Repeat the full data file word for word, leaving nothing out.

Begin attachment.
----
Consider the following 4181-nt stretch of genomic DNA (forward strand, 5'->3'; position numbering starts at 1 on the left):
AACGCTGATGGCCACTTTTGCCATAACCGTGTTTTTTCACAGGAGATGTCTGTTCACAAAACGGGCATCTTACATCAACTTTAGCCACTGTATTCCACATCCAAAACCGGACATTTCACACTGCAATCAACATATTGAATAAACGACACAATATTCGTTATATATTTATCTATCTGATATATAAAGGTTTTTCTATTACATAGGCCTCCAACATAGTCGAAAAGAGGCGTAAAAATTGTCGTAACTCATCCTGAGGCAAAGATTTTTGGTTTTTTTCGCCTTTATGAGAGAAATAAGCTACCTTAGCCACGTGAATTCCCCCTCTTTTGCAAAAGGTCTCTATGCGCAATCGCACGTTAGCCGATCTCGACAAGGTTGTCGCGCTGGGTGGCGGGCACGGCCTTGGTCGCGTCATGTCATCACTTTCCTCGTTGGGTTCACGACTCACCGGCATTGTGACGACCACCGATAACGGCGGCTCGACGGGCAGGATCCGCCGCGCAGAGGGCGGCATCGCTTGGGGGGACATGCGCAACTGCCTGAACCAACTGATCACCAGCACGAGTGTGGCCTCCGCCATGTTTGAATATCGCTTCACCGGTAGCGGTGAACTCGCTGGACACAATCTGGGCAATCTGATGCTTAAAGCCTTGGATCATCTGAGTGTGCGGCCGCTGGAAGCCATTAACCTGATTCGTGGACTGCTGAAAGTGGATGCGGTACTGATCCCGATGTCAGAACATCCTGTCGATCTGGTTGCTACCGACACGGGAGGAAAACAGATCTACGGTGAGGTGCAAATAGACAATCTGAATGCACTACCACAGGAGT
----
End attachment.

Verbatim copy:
Consider the following 4181-nt stretch of genomic DNA (forward strand, 5'->3'; position numbering starts at 1 on the left):
AACGCTGATGGCCACTTTTGCCATAACCGTGTTTTTTCACAGGAGATGTCTGTTCACAAAACGGGCATCTTACATCAACTTTAGCCACTGTATTCCACATCCAAAACCGGACATTTCACACTGCAATCAACATATTGAATAAACGACACAATATTCGTTATATATTTATCTATCTGATATATAAAGGTTTTTCTATTACATAGGCCTCCAACATAGTCGAAAAGAGGCGTAAAAATTGTCGTAACTCATCCTGAGGCAAAGATTTTTGGTTTTTTTCGCCTTTATGAGAGAAATAAGCTACCTTAGCCACGTGAATTCCCCCTCTTTTGCAAAAGGTCTCTATGCGCAATCGCACGTTAGCCGATCTCGACAAGGTTGTCGCGCTGGGTGGCGGGCACGGCCTTGGTCGCGTCATGTCATCACTTTCCTCGTTGGGTTCACGACTCACCGGCATTGTGACGACCACCGATAACGGCGGCTCGACGGGCAGGATCCGCCGCGCAGAGGGCGGCATCGCTTGGGGGGACATGCGCAACTGCCTGAACCAACTGATCACCAGCACGAGTGTGGCCTCCGCCATGTTTGAATATCGCTTCACCGGTAGCGGTGAACTCGCTGGACACAATCTGGGCAATCTGATGCTTAAAGCCTTGGATCATCTGAGTGTGCGGCCGCTGGAAGCCATTAACCTGATTCGTGGACTGCTGAAAGTGGATGCGGTACTGATCCCGATGTCAGAACATCCTGTCGATCTGGTTGCTACCGACACGGGAGGAAAACAGATCTACGGTGAGGTGCAAATAGACAATCTGAATGCACTACCACAGGAGT